Heller v. Production Credit Ass'n of Minot

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462 N.W.2d 125 (1990)

Reinholt HELLER, Plaintiff and Appellant, v. PRODUCTION CREDIT ASSOCIATION OF MINOT, Defendant and Appellee.

Civ. Nos. 900097 & 900182.

Supreme Court of North Dakota.

October 31, 1990.

*126 Reinholt Heller, Plaza, pro se.

Michael G. Sturdevant, of Olson, Sturdevant & Burns, Minot, for defendant and appellee.


Reinholt Heller appealed from a summary judgment dismissing his complaint against the Production Credit Association of Minot [PCA] and awarding PCA $1,628.25 in costs and attorney fees. Heller also appealed from the trial court's order denying his motion to vacate the judgment. We affirm in part, reverse in part, and remand for further proceedings.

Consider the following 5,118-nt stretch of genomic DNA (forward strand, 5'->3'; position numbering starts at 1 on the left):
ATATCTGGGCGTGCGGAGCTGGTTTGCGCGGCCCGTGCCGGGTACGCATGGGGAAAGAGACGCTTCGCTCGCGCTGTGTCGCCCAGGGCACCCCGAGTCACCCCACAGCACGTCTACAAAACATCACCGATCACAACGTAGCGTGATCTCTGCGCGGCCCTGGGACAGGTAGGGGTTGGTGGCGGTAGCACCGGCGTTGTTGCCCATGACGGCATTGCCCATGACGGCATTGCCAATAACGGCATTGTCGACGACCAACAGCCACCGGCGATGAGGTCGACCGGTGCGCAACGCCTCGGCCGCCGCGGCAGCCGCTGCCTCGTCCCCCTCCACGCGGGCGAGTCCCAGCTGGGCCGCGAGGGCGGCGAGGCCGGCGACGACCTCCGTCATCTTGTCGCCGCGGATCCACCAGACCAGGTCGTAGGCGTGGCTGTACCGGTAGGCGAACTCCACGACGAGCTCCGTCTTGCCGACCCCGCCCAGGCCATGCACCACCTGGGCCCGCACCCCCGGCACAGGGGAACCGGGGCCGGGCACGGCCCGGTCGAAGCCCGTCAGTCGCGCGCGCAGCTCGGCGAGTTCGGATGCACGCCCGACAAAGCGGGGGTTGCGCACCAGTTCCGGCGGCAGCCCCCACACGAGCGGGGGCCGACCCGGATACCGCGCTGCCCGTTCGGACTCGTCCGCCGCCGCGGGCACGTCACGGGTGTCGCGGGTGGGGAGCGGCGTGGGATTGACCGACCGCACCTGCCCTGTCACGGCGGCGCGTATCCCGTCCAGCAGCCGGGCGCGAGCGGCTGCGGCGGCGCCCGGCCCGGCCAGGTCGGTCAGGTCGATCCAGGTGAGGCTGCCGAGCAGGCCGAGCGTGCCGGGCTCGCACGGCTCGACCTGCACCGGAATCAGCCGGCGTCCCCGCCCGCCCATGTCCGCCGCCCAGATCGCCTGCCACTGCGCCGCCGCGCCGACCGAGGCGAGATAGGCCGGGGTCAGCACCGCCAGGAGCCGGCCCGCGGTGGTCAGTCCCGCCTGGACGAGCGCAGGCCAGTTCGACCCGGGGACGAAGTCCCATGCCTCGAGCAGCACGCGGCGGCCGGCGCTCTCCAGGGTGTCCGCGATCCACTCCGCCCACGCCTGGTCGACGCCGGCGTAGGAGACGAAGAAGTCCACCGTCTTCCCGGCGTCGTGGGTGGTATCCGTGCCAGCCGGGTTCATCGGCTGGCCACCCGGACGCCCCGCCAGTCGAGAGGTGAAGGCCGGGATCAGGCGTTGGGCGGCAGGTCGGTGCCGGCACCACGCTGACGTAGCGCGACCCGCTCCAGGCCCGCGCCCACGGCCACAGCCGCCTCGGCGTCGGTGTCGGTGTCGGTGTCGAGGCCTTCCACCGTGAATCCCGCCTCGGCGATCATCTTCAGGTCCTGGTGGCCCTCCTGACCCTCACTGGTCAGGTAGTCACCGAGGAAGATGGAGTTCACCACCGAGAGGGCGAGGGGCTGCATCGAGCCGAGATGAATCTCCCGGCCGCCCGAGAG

Heller and his two sons brought three identical lawsuits against PCA, each seeking $4,863 and enforcement of a mechanic's lien for summer fallow and fall tillage left by them on land owned by PCA in 1987. Heller had deeded the subject property to PCA in June 1986 in settlement of PCA's foreclosure action against Heller. Under the terms of the stipulated agreement, Heller was allowed to retain possession of the property with an option to repurchase until April 1, 1987. Possession and the option to repurchase the property could be extended to December 1, 1987, upon Heller's payment of $9,500 by April 1, 1987. Heller paid the $9,500 as cash rent for the 1987 crop season. Heller did not exercise the option to repurchase and, after the 1987 crop season, PCA sold the property.